Econometric Advisors’ U.S. macro model is a compact model that captures the main high-level features and interactions of the U.S. economy, including the macroeconomic variables needed to drive EA’s metro-level real estate forecasts...
CBRE has a lot of proprietary data sitting in data "puddles." Big data is creating a data "lake" from those puddles by linking data feeds, and then using the power of machine learning to derive insights for our clients. Our just-introduced Live, Work, Play (LWP) Index is an example of a big data exercise in CRE.
With the new administration at the reins and macroeconomic indicators sending mixed signals, investors are wondering what the future promises for the direction of the U.S. economy commercial real estate. This seems to be certain in investors’ minds: interest rates are likely to increase—at least in the medium term, if not in the long run. What would such increases imply for CRE, and particularly for CRE values?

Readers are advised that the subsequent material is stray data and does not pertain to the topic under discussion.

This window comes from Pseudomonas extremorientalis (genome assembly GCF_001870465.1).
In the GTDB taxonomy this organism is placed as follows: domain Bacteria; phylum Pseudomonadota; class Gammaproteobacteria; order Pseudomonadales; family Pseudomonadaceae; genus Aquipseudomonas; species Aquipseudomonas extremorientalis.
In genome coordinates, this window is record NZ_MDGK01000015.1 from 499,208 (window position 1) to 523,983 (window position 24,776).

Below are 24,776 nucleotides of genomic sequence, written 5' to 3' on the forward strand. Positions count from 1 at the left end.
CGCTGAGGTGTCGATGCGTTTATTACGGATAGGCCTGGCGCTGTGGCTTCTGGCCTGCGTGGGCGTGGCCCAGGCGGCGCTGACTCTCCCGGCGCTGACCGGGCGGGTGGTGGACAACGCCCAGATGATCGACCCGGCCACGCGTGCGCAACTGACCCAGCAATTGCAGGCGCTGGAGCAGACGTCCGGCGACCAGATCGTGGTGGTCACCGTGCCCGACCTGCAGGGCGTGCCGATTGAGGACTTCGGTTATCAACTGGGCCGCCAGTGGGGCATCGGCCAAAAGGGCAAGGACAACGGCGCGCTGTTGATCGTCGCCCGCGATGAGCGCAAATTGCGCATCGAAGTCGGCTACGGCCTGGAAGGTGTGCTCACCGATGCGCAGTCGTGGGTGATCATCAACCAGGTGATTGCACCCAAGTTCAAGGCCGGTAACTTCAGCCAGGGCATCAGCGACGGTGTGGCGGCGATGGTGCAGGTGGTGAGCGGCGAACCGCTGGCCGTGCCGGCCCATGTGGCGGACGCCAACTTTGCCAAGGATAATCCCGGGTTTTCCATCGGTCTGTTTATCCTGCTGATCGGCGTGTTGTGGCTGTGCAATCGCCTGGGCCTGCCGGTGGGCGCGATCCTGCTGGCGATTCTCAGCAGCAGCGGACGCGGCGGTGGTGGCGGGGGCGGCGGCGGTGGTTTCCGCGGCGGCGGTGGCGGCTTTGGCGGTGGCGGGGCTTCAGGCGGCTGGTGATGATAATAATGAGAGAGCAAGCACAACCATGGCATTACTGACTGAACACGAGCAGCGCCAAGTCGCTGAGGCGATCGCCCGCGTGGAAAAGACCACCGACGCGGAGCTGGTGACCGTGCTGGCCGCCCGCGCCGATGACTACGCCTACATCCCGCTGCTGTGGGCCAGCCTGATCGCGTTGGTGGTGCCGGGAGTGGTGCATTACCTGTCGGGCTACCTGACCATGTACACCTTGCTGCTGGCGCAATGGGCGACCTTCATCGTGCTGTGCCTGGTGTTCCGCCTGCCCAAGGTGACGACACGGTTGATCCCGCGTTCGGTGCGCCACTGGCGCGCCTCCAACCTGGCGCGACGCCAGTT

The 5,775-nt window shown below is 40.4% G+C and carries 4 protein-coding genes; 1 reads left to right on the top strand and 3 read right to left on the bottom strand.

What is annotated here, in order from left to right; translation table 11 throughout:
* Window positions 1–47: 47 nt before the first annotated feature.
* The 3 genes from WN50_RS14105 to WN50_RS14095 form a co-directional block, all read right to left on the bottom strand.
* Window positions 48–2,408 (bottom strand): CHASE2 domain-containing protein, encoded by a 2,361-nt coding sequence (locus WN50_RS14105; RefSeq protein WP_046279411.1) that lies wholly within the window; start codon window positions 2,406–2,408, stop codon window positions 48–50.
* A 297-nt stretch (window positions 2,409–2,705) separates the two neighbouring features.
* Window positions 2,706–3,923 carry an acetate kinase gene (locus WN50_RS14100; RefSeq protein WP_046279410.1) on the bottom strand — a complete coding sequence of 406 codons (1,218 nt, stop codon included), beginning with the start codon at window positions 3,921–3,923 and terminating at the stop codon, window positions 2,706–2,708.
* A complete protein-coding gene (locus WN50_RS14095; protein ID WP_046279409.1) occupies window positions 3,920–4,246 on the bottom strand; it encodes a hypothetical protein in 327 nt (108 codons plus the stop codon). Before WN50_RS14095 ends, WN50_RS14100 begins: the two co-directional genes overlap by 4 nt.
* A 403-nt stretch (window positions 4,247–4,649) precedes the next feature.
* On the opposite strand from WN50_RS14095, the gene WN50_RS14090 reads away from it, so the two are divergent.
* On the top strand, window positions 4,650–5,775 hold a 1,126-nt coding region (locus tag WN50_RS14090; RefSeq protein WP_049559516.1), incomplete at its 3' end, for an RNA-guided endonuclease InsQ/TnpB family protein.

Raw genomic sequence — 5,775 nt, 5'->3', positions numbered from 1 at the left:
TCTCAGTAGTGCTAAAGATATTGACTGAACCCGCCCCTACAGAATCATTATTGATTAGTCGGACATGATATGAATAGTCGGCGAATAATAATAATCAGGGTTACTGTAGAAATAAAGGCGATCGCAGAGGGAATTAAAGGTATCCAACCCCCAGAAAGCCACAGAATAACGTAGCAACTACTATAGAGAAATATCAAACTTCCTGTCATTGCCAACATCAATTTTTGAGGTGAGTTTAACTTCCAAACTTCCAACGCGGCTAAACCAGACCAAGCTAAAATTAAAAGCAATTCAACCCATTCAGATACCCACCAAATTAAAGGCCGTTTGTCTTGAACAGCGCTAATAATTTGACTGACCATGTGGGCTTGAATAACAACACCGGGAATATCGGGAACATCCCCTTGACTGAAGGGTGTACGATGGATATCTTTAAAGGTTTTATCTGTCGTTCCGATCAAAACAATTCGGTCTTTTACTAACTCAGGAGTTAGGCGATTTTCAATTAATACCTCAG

New York City drives a lot of trends, including our calculation of rent growth for the Sum of Markets. Year-over-year effective rent growth was 0.2% in Q4; though it's meant to represent the national trend, for most of us, that figure doesn’t exactly fit our experience. So, how did we arrive at 0.2%?
Whether it’s a year or eight years away, investors are wondering what the next recession will mean for CRE performance: Will certain markets or asset types be more immune to its negative effects than others? How will markets differ in their speed to recovery?
In a recent study, we examined the effects of a major 2008-type recession on rents and vacancy in the 10 largest U.S. office markets, finding major response differences.